Author Results: J. WheatonBack
Mimicking & Promoting Wood Accumulation & Beaver Dam Activity with Post-Assisted Log Structures & Beaver Dam Analogues
Description of the design process for two types of low-tech structures, post-assisted log structures (PALS) and beaver dam analogues (BDAs).
The Low-Tech Process Based Restoration of Riverscapes Pocket Guide is an illustrated and condensed version of the Design Manual. The pocket guide is designed to fit in your pocket (4 x 6”) to use as a reference in the field. 2019.
Identifying Where to Place Beavers and When to Use Beaver Mimicry for Low Tech Restoration in the Arid West
This second webinar in the ASWM-BLM Beaver Restoration Webinar Series focuses on making decisions about where beaver restoration and/or the use of beaver dam analogs (BDA) can have the greatest positive and least negative impacts. It includes a demonstration of Utah State University’s Beaver Restoration Assessment Tool (BRAT), a model that helps planners assess key parameters essential to beaver work.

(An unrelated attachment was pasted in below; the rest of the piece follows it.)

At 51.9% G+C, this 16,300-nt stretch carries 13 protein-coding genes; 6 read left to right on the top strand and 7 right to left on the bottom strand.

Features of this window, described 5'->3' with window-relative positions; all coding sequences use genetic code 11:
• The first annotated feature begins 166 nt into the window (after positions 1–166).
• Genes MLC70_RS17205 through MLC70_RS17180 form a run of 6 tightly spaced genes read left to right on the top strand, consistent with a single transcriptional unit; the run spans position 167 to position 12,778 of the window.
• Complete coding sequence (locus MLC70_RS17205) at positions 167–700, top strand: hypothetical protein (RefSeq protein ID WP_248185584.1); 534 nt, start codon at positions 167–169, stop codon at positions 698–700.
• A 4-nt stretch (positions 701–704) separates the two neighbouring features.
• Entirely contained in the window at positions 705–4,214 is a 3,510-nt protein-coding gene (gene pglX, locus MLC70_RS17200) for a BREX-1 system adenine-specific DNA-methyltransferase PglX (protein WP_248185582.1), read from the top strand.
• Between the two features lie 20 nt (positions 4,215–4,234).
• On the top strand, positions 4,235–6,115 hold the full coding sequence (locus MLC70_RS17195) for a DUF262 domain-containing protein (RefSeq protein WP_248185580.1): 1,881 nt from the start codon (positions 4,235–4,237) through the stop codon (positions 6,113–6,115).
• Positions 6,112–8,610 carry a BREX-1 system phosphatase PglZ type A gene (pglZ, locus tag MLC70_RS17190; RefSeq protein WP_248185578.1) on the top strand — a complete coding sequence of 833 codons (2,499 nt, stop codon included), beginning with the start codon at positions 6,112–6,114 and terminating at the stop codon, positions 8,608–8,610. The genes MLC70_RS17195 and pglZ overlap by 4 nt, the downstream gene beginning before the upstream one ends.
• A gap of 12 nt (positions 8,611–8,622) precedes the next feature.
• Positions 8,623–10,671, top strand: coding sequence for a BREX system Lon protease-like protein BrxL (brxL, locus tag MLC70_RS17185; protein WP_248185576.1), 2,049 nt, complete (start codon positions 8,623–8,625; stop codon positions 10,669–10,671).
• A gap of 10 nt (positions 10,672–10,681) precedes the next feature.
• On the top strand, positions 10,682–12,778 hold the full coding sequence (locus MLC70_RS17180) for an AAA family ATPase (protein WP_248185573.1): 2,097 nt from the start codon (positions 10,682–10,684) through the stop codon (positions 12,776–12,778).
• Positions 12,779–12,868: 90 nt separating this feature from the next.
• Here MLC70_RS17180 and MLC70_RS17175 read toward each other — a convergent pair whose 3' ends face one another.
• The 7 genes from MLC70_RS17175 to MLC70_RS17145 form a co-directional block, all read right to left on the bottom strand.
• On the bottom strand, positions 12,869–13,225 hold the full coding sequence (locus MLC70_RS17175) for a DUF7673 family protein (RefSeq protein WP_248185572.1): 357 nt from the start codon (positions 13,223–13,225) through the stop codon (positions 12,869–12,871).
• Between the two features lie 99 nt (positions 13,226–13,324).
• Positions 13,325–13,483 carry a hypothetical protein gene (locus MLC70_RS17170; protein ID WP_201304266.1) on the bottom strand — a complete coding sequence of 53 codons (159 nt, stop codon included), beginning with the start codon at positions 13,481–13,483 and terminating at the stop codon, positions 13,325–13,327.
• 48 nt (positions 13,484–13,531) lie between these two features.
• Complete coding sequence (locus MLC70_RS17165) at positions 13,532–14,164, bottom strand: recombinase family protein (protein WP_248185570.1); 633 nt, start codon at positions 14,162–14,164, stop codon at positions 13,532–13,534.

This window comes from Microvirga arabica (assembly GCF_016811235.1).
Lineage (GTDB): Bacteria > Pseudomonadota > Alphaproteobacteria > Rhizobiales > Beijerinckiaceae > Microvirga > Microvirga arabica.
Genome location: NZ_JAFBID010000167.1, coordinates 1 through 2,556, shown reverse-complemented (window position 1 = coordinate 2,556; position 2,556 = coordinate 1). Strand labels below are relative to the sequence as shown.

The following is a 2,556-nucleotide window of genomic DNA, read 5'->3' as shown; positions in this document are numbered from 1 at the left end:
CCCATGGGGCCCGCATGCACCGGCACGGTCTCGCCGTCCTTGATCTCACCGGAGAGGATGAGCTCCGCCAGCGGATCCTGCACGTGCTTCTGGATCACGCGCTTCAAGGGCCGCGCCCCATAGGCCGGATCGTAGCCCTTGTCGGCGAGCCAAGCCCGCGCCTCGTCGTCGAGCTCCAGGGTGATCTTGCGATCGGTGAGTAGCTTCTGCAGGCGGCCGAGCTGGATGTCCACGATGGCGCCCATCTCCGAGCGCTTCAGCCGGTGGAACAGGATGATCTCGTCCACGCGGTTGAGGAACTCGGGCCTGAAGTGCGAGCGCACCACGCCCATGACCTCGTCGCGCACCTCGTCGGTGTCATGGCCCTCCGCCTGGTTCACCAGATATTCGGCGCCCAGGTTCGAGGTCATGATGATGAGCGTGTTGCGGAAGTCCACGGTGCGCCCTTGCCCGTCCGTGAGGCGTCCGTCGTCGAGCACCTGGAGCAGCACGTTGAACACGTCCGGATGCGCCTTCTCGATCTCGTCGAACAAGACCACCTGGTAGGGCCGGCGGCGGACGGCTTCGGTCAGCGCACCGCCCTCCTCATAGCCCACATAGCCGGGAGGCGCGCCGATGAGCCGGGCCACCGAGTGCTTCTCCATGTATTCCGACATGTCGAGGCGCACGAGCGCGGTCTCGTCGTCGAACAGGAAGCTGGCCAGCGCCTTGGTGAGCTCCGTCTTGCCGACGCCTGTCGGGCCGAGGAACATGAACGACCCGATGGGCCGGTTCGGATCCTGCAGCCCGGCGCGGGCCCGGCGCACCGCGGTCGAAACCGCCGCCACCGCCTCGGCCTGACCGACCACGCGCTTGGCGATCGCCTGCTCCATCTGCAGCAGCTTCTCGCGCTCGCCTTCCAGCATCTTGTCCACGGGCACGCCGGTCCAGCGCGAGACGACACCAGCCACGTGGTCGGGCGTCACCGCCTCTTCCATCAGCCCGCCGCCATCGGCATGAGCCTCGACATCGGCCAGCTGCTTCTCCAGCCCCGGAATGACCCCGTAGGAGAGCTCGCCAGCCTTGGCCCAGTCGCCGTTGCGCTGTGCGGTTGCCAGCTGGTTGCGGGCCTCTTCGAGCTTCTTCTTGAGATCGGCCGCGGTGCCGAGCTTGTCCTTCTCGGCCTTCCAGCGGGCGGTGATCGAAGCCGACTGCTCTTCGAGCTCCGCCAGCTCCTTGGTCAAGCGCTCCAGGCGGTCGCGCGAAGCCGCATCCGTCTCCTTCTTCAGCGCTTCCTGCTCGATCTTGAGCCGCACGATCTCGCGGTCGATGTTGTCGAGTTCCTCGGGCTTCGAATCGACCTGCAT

Ecosystem experiment reveals benefits of natural and simulated beaver dams to a threatened population of steelhead (Oncorhynchus mykiss) 2016
Large-scale experiment to quantify the benefits of beavers and beaver dam analogues to a fish population and its habitat
This study quantifies the impacts of beaver on stream hydrologic and temperature regimes, and highlights the importance of understanding the spatial and temporal scales of those impacts
The Utah Beaver Restoration Assessment Tool (BRAT) serves as a decision support and planning tool intended to help resource managers, restoration practitioners, wildlife biologists and researchers assess the potential for beaver as a stream conservation and restoration agent over large regions.
This study proposes that live vegetation and beaver dams or beaver dam analogues can substantially accelerate the recovery of incised streams and can help create and maintain complex fluvial ecosystems.
Tested how assisting beaver to create stable colonies and aggrade incised reaches of Bridge Creek could create measurable improvements in riparian and stream habitat conditions and abundance of native steelhead.